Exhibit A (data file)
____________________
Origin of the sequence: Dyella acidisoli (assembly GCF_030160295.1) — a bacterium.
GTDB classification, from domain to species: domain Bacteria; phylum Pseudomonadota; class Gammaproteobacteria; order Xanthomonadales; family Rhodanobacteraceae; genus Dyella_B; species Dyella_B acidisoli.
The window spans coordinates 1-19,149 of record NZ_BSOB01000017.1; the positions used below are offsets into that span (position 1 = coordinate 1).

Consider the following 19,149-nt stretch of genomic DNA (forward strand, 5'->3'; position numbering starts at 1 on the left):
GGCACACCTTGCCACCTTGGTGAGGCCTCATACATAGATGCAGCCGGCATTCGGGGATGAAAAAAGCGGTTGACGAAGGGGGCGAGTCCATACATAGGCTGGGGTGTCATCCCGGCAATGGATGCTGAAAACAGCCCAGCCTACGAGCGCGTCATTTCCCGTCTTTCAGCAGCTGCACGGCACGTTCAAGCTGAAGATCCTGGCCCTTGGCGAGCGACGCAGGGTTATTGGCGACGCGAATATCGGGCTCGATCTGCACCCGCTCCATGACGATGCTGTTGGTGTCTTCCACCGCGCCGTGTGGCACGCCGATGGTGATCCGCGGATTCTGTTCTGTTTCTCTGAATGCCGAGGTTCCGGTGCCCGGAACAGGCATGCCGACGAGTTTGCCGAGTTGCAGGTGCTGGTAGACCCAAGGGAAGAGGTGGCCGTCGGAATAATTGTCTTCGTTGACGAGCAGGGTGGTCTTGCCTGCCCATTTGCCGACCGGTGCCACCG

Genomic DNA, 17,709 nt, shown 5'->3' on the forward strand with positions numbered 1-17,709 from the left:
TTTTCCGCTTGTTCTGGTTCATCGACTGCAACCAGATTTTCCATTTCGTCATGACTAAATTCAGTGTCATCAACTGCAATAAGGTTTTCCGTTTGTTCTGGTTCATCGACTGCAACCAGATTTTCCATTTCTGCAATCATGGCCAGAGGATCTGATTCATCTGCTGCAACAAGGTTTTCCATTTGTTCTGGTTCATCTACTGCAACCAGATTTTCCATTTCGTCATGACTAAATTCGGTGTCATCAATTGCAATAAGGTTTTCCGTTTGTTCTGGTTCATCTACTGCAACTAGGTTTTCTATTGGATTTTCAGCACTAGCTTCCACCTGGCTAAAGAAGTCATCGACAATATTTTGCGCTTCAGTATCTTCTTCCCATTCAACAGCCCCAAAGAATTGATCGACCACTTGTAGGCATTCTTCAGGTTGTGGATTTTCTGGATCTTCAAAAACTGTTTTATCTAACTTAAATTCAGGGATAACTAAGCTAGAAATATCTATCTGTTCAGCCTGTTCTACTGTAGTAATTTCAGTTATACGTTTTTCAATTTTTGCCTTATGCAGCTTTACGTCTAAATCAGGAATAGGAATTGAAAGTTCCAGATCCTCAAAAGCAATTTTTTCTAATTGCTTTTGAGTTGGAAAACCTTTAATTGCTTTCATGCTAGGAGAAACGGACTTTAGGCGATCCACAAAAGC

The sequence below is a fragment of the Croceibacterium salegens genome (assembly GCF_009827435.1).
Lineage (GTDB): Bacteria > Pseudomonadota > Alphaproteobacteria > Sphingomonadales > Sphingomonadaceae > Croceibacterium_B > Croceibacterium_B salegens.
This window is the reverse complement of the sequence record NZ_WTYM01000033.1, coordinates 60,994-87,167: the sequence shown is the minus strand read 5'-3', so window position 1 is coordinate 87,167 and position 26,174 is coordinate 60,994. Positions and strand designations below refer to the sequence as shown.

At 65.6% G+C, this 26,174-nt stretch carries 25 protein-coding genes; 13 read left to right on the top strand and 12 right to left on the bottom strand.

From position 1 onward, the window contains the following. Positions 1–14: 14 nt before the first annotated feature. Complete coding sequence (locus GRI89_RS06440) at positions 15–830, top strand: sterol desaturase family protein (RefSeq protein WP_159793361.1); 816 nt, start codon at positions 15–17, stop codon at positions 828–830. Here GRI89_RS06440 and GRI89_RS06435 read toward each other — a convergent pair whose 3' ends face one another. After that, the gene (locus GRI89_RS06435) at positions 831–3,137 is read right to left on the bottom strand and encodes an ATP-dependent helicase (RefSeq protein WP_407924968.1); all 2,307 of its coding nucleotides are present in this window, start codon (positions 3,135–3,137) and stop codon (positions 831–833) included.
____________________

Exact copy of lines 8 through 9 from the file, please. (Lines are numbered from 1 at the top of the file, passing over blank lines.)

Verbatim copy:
The sequence below is a fragment of the Croceibacterium salegens genome (assembly GCF_009827435.1).
Lineage (GTDB): Bacteria > Pseudomonadota > Alphaproteobacteria > Sphingomonadales > Sphingomonadaceae > Croceibacterium_B > Croceibacterium_B salegens.